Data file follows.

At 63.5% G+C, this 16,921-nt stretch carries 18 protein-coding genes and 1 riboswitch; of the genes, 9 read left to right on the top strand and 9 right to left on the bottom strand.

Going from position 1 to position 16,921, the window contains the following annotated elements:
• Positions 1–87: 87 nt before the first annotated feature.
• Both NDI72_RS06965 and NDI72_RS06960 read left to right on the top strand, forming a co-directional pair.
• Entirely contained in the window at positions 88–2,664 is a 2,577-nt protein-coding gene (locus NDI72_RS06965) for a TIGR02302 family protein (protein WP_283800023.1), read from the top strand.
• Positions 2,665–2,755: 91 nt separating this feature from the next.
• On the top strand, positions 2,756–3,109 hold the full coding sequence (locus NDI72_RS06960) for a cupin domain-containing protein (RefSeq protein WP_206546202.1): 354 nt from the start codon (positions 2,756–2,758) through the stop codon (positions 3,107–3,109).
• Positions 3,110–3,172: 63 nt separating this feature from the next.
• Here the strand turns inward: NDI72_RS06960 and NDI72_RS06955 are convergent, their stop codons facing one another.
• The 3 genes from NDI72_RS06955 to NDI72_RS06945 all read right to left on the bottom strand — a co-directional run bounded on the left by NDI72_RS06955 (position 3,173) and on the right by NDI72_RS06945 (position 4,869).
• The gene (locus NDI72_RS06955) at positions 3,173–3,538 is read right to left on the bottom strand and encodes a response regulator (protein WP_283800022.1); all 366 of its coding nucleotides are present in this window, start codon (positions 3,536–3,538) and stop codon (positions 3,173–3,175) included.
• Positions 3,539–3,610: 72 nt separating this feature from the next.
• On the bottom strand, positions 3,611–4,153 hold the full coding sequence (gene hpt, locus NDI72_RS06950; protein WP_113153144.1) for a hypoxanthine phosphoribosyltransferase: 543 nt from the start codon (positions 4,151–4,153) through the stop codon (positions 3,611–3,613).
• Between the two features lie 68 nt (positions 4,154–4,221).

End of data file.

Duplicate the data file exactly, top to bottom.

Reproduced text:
At 63.5% G+C, this 16,921-nt stretch carries 18 protein-coding genes and 1 riboswitch; of the genes, 9 read left to right on the top strand and 9 right to left on the bottom strand.

Going from position 1 to position 16,921, the window contains the following annotated elements:
• Positions 1–87: 87 nt before the first annotated feature.
• Both NDI72_RS06965 and NDI72_RS06960 read left to right on the top strand, forming a co-directional pair.
• Entirely contained in the window at positions 88–2,664 is a 2,577-nt protein-coding gene (locus NDI72_RS06965) for a TIGR02302 family protein (protein WP_283800023.1), read from the top strand.
• Positions 2,665–2,755: 91 nt separating this feature from the next.
• On the top strand, positions 2,756–3,109 hold the full coding sequence (locus NDI72_RS06960) for a cupin domain-containing protein (RefSeq protein WP_206546202.1): 354 nt from the start codon (positions 2,756–2,758) through the stop codon (positions 3,107–3,109).
• Positions 3,110–3,172: 63 nt separating this feature from the next.
• Here the strand turns inward: NDI72_RS06960 and NDI72_RS06955 are convergent, their stop codons facing one another.
• The 3 genes from NDI72_RS06955 to NDI72_RS06945 all read right to left on the bottom strand — a co-directional run bounded on the left by NDI72_RS06955 (position 3,173) and on the right by NDI72_RS06945 (position 4,869).
• The gene (locus NDI72_RS06955) at positions 3,173–3,538 is read right to left on the bottom strand and encodes a response regulator (protein WP_283800022.1); all 366 of its coding nucleotides are present in this window, start codon (positions 3,536–3,538) and stop codon (positions 3,173–3,175) included.
• Positions 3,539–3,610: 72 nt separating this feature from the next.
• On the bottom strand, positions 3,611–4,153 hold the full coding sequence (gene hpt, locus NDI72_RS06950; protein WP_113153144.1) for a hypoxanthine phosphoribosyltransferase: 543 nt from the start codon (positions 4,151–4,153) through the stop codon (positions 3,611–3,613).
• Between the two features lie 68 nt (positions 4,154–4,221).